If Your Loan Falls Through
"What do I do when the loan falls through"That depends upon when it falls through and what situation you're in. If you're in a refinance situation, you generally keep making payments on your old loan until and unless you can find a refinance that is better that you qualify for. There is one exception to this: balloon loans. Balloon loans must be paid off in full on thus and such a date. These dates are known at least five years in advance, but some people insist upon leaving it to the last possible instant.
If you're unable to refinance your balloon in time, lenders whom you ask for forbearance will generally will give you at least some time in extension of the old loan, but at a higher interest rate. This is very kind of the lenders because they don't have to give you an extra minute. The agreement ran out last week and you didn't pay them; they are entitled to foreclose if they want to. Good thing that the lender usually doesn't want to.
If you're doing a purchase, and the loan falls out any time with more than two weeks to go in escrow, that's usually time to rush another purchase loan through, although you won't be able to shop the new loan as much, and it's unlikely to be as good. See why I tell you to apply for a back up? I've gotten purchase money loans done in two business days or less - loan approved, and documents for signing in the hand of the notary.
However, loan providers will generally not admit that loans fell apart before the last minute, even if they were rejected out of hand back on day three. Actually, that's a trick they pull quite often; tell you about loan A intending to deliver loan B, and then at the last minute tell you that you don't qualify for A but you can have B. This keeps you from having time to shop around after you discover what a rotten loan they really have for you. They knew about what loan you would and would not qualify for within a week unless they are hopelessly incompetent, but their percentage lies in keeping mum until you have no choice but to accept loan B. In another amazing coincidence, loan B usually has a long prepayment penalty, and buying it off - if you can - costs two percent on the rate, and they'd have to send it all the way back to underwriting to see in you qualify, and that will take weeks, so why don't you just sign for this loan right now. They may even say, "We'll fix it later." Yes, they will volunteer to get paid again after you've spent several thousand dollars on that prepayment penalty. I had a guy come to me quite recently, trying to fix one of those after the original company failed to do so. Unfortunately, the coals he'd been raked over, and with his credit score, there was nothing I could do and he lost the property.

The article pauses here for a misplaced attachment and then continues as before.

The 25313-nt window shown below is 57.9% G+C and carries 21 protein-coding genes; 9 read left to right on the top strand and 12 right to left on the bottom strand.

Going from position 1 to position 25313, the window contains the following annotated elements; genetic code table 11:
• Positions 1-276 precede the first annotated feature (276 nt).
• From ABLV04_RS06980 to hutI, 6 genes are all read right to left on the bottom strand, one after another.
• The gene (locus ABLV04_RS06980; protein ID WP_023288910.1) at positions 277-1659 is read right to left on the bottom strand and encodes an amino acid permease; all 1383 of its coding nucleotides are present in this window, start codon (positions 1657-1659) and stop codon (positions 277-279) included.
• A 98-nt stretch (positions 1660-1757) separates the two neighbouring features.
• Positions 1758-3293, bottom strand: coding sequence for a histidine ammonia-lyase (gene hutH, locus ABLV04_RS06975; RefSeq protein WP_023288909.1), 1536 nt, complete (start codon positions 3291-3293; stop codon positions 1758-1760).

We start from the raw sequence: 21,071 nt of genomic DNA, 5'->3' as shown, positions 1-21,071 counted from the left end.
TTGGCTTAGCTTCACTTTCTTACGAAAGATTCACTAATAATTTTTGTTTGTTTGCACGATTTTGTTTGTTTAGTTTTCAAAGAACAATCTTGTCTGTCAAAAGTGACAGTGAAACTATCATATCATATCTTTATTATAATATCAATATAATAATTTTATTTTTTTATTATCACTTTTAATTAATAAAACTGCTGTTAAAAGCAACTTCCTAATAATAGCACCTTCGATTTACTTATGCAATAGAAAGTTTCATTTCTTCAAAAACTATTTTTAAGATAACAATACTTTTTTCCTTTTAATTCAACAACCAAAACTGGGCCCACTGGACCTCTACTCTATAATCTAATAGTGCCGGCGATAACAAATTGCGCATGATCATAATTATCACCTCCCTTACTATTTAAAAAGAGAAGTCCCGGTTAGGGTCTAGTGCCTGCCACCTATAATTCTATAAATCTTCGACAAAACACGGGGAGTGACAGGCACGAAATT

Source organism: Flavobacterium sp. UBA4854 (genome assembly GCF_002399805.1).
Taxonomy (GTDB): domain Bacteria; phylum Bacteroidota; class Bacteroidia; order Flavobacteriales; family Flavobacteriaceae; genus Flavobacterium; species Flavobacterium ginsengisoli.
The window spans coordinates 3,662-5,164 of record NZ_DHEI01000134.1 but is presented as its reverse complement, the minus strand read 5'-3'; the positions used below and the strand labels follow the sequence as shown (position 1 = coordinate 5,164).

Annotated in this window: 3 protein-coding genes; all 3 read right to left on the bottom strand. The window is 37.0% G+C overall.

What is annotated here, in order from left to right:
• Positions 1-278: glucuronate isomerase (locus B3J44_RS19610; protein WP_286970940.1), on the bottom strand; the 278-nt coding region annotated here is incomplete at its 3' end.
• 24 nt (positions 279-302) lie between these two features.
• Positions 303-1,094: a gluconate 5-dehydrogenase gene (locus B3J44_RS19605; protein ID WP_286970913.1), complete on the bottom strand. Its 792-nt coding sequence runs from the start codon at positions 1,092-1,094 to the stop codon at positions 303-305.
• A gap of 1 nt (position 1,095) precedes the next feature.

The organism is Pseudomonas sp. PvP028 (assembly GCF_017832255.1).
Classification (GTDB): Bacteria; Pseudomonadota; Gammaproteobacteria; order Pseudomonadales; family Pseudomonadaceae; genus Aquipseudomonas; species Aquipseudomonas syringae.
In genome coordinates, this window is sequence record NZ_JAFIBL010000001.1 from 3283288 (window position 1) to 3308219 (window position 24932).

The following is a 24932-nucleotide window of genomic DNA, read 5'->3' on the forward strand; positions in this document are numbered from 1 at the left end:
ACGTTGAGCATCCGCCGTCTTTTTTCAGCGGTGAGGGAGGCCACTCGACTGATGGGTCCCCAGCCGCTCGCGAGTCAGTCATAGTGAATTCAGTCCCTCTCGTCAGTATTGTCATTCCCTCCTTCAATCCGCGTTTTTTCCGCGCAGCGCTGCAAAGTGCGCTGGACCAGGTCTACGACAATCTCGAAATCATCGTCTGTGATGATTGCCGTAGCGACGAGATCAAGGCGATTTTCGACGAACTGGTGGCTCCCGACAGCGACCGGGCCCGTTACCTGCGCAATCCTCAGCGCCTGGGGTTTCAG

So it's now day thirty-one of a thirty day escrow, you've got a $10,000 deposit on the line, as your loan contingency expired back on day eighteen. Aren't you glad you applied for a back up loan? You didn't? Well, the situation isn't necessarily lost.
First, call your seller, or have your agent call their agent, and find out if they'll extend escrow. If it's a hot seller's market and they won't, you're hosed, but in a buyer's market like this, they will if they're smart. Most sellers, even in this market, will want you to pay extension fees and that is to be expected. The reason escrows are usually limited to thirty days is so they don't have to keep spending money on you if you can't qualify, and they do spend money on the transaction. This may cost you an extra $100 per day for up to ten days, but when the alternative is losing $10,000, that's very worthwhile.
Purchase money loans can be done fast if you are in fact qualified and your loan officer knows what they're doing. Forty eight hours is often very doable. Three to four days is much easier. Ten days is almost easy if all of the supporting work has been done. The loan provider will charge more of a margin than you usually would, but this guy is likely putting everything else on hold in order to deal with your problem. That's reasonable. Perhaps this time you'll heed me when I tell you to apply for a backup loan?
Loan providers who admit in the first week after you've given them standard qualifying information that you're not going to qualify for the loan they initially told you about are probably honest, and likely thought you really would qualify. But the longer it goes, the less likely it is they intended to deliver the original loan. I might believe someone like that in the second week - but I wouldn't believe that story from anyone in the third week after applying, even if they were backed up by everyone from Diogenes to George Washington.
Loans fall apart all the time. Locally, the percentage of escrows that fall apart because the buyer cannot in fact qualify for the necessary financing is edging up towards forty percent. So take precautions to make certain that situation does not happen to you.
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